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In the midst of public protests against the nation of Israel, a common slogan that is chanted and depicted on signs is “From the river to the sea Palestine will be free.” It is a direct reference to the Jordan River and the Mediterranean Sea, which makes it a proclamation of the desired boundaries of a future state of Palestine. That entire territory from the Jordan to the Mediterranean would encompasses the entire land of Israel. So, the real meaning of this phrase is a call for the elimination of the state of Israel, which would require the displacement and genocide of the Jewish people who dwell there.

This anti-Israel slogan is in direct conflict but with the words that God as declared, as recorded in the Bible. For it is written in Scripture that a series of truths are given regarding the land from the river to the sea.

God has the right to give any land to anyone
because all of it is His land

As Psalm 24:1 declares: “The earth is the LORD'S, and all it contains, the world, and those who dwell in it.” Ironically, some Christians today either ignore or redefine the word “all” because they do not apply it to the land of Israel. They do the same with a related verse in Psalm 115:3 that reads: “Our God is in the heavens; He does whatever He pleases.” God’s sovereignty is further demonstrated by declaring: “I will have mercy on whom I will have mercy” (Ex 33:19; Rom 9:15).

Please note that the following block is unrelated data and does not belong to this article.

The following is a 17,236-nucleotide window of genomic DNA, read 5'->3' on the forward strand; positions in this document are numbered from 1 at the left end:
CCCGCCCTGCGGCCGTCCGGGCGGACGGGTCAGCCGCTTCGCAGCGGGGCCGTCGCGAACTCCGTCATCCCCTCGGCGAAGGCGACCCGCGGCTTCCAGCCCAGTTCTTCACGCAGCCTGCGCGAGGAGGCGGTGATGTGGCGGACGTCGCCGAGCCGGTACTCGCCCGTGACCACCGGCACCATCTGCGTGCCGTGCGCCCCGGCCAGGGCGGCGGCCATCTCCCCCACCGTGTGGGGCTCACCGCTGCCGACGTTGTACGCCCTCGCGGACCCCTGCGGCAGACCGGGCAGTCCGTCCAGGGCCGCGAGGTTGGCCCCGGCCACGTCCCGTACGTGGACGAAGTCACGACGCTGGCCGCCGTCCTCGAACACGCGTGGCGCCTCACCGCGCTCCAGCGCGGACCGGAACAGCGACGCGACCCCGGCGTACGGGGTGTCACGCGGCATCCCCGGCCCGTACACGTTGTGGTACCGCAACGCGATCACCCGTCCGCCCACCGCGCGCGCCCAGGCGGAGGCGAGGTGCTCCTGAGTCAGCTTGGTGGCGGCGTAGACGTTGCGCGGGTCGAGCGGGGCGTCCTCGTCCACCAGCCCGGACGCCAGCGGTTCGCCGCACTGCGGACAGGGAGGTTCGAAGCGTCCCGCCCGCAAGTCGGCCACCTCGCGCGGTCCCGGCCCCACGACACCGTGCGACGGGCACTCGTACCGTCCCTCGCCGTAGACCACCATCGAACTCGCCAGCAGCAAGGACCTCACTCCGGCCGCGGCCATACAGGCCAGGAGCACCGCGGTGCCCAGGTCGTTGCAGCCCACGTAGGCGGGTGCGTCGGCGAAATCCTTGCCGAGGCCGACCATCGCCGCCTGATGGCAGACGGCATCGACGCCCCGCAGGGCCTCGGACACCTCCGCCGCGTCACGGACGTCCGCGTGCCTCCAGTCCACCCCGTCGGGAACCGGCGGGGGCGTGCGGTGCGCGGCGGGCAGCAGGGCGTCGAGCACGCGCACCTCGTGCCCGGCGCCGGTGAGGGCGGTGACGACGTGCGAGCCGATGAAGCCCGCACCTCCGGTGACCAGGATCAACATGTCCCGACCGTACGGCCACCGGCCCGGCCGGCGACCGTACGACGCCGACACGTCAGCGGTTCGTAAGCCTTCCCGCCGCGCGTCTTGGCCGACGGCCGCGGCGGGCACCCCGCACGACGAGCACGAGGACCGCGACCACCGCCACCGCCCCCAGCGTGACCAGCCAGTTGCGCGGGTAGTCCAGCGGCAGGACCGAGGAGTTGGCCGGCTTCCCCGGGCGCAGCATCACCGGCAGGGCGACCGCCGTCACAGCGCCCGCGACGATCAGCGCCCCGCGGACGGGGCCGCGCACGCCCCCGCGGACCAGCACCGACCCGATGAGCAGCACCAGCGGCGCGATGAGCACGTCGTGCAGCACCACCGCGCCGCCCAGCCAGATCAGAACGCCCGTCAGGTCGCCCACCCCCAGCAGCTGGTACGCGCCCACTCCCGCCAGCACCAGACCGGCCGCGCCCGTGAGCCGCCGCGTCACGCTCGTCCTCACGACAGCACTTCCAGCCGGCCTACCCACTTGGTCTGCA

Much more could be said about this subject, but suffice it to say that the Bible makes it clear that Adonai truly is Lord over the universe, and He has both the right and the power to grant possession of any part of His land to anyone that He chooses.

God sovereignly gave the land of Canaan
to the descendants of Abraham, Isaac and Jacob

A specific promissory aspect of the Abrahamic Covenant is the Promised Land. The boundaries of this land are frequently defined in the Bible, often in precise detail. The first reference to the land followed God's promise in Genesis 12 that a great nation would come from Abram (whose name was later changed to Abraham in Genesis 17:5), which would ultimately be the nation of Israel. Abram then began a journey into the land of Canaan, and God told him: